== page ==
H. pylori 85P (21) was grown on horse blood agar plates supplemented with vancomycin (12.5 mg/liter), polymyxin B (310 μg/liter), trimethoprim (6.25 mg/liter), and amphotericin B (2.5 mg/liter). Plates were incubated at 37°C under microaerobic conditions in an anaerobic jar with a microaerobic gas-generating kit (Oxoid BR56) in the presence of a catalyst. Liquid cultures were grown in flasks containing brain heart infusion broth (BHI; Difco Laboratories, Detroit, Mich.) supplemented with 0.2% β-cyclodextrin (Sigma) (25) and the selective antibiotic cocktail described above. The flasks were incubated at 37°C with constant agitation at 150 rpm under microaerobic conditions in an anaerobic jar with a microaerobic gas-generating kit (Oxoid BR56) in the presence of a catalyst.

Subcellular fractionation.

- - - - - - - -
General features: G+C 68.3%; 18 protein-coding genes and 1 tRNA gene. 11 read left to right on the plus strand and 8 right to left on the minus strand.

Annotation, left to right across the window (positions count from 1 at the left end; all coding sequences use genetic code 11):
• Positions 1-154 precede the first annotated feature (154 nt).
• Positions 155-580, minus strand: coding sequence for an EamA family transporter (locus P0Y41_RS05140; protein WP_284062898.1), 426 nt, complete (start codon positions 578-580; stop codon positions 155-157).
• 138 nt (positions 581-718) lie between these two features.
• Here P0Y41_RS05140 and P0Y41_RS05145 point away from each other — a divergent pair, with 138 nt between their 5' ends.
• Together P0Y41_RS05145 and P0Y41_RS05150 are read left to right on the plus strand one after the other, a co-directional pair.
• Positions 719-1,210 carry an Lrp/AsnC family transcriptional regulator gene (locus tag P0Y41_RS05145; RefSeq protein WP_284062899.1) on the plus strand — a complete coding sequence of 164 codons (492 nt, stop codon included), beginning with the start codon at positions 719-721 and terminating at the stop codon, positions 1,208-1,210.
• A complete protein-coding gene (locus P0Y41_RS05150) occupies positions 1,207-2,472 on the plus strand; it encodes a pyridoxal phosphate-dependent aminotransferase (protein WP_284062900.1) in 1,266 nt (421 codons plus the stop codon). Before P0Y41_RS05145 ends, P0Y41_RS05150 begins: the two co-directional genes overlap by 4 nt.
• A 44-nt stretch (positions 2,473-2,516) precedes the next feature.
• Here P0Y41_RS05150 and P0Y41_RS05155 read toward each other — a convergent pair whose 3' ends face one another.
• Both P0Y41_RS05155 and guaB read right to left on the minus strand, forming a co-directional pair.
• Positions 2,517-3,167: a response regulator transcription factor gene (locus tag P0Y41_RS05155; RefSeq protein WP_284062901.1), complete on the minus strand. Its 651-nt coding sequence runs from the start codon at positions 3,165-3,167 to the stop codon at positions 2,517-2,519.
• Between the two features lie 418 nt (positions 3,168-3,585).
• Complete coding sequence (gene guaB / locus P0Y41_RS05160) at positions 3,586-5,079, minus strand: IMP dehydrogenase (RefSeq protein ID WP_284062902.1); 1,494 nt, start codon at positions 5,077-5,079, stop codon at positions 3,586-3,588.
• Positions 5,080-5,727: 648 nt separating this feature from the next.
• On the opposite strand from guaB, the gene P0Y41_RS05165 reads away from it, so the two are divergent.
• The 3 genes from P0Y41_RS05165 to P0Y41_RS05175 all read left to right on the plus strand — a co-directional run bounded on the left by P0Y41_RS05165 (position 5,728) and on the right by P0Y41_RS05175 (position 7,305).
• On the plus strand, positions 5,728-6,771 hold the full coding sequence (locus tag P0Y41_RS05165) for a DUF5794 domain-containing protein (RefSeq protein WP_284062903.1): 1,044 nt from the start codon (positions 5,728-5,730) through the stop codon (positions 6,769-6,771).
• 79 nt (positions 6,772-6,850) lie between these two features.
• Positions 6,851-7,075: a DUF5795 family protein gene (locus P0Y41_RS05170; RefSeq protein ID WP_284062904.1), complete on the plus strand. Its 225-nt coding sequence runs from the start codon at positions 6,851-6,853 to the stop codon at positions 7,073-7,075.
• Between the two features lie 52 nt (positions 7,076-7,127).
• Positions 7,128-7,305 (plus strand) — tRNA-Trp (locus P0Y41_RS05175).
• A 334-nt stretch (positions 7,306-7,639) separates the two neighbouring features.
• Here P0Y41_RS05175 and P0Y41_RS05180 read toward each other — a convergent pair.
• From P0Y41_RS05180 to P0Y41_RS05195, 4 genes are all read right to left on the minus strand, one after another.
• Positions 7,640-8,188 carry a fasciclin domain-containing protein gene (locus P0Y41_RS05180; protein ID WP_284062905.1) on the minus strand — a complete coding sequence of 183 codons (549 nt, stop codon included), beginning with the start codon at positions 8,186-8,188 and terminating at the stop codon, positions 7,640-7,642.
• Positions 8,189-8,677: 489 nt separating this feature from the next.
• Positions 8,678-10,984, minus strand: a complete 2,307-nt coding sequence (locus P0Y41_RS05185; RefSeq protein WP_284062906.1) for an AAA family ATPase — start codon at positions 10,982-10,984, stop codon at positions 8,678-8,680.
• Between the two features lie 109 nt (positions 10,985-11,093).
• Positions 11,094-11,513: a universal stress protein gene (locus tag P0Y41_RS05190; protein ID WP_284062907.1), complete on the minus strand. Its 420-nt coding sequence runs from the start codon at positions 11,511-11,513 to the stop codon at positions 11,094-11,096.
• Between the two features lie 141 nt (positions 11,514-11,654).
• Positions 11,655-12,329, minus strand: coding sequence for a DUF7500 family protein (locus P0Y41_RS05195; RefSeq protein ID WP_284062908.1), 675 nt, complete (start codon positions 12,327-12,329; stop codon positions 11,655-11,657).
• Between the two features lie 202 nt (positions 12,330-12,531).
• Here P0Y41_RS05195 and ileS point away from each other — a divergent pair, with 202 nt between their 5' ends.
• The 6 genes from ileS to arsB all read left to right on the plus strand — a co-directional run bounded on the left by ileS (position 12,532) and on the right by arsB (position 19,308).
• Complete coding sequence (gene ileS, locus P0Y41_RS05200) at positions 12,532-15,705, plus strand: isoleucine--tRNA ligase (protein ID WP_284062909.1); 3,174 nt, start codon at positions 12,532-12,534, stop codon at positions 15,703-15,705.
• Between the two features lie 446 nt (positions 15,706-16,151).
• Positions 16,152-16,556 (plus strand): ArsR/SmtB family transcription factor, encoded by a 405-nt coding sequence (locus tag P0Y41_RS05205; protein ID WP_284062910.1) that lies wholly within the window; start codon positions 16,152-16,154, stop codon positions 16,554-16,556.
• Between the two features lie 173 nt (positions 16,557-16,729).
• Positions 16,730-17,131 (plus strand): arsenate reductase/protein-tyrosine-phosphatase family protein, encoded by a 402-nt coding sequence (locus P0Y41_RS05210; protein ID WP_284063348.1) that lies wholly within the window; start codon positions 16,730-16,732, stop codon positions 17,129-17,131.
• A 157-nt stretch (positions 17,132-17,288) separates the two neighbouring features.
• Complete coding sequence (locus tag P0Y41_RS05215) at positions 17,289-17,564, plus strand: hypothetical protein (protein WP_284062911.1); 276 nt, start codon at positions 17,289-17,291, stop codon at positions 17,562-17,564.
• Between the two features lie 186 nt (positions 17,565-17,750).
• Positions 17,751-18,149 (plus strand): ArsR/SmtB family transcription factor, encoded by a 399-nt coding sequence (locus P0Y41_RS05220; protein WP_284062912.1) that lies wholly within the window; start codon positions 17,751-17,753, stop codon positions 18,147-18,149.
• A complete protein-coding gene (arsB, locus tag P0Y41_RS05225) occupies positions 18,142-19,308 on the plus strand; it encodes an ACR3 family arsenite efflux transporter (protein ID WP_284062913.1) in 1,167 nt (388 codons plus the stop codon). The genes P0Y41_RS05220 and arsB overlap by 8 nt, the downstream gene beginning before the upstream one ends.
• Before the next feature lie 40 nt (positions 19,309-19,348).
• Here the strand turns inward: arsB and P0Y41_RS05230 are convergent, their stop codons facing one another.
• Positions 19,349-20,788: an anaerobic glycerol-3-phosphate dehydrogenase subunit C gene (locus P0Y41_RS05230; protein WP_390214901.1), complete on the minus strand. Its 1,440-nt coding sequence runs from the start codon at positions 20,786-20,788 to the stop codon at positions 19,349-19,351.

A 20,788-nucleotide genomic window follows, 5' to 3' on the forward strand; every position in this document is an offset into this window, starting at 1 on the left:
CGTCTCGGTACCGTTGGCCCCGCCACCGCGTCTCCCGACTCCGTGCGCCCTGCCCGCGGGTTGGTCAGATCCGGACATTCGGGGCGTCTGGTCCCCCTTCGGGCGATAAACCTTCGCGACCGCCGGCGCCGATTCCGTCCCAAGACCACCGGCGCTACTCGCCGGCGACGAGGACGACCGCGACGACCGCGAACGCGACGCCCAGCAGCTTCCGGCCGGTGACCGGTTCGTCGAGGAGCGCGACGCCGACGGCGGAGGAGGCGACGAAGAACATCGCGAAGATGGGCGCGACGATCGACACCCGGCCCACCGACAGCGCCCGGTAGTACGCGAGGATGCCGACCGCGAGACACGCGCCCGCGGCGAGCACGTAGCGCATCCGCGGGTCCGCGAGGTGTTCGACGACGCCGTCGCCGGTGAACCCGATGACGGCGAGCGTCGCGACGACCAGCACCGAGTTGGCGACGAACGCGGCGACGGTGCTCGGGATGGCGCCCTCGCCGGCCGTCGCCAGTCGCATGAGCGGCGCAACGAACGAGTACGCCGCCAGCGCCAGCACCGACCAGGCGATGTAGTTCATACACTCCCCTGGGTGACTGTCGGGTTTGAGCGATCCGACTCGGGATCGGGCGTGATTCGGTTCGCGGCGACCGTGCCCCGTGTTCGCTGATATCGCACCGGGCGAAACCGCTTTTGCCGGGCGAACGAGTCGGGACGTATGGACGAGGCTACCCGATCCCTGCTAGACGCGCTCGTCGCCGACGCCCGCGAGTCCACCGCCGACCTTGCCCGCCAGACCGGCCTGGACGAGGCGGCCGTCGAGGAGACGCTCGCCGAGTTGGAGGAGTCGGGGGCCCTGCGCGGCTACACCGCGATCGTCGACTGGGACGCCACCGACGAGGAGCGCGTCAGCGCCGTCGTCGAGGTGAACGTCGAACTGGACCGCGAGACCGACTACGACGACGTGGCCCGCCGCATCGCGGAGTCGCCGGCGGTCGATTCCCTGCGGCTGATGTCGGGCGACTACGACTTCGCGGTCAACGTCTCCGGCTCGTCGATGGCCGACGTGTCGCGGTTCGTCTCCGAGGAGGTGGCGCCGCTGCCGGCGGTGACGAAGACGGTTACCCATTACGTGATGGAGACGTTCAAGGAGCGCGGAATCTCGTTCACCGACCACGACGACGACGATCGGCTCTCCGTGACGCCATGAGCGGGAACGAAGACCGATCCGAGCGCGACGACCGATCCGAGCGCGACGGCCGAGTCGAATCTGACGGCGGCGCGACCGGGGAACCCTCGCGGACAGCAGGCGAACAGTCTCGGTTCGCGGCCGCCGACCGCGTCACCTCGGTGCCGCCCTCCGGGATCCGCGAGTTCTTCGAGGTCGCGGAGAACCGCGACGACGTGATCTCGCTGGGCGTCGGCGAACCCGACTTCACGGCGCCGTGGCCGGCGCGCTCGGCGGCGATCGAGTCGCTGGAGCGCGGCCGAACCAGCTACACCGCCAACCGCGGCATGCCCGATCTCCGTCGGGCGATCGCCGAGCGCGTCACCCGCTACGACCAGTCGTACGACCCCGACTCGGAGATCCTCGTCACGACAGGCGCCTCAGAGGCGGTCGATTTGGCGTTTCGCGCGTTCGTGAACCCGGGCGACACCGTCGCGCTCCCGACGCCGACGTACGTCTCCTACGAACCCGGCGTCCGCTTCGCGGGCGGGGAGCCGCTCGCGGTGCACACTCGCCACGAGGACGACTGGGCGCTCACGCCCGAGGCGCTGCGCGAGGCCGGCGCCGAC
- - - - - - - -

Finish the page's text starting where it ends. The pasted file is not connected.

Proteins released during H. pylori growth were analyzed by using strain 85P because of its good growth in liquid medium. The methods described by Allaoui et al. (1) and Ménard et al. (27) for the study of protein secretion in Shigella flexneri were used. H. pylori cells were grown on blood agar plates for 72 h and used to inoculate 200 ml of BHI to an initial optical density at 600 nm (OD600) of 0.1. Four flasks, each containing 50 ml of the 200 ml of inoculated broth, were incubated in parallel in identical jars under microaerobic conditions in the same incubator for 13, 24, 36, or 46 h. The cultures were then centrifuged for 30 min at 5,000 × g. A sample of 75 μl of the whole-cell fraction (semiliquid pellet) from a total volume of about 900 μl was then mixed with 25 μl of 4× loading buffer (denatured buffer). Each supernatant was filtered through a 0.2-μm-pore-size filter to eliminate intact bacterial cells. Proteins present in the culture supernatant were precipitated by adding 0.1 volume of 100% (wt/vol) trichloracetic acid (TCA) and resuspended in 500 μl of 1× loading buffer–0.5 M (final concentration) Tris (pH 9.0).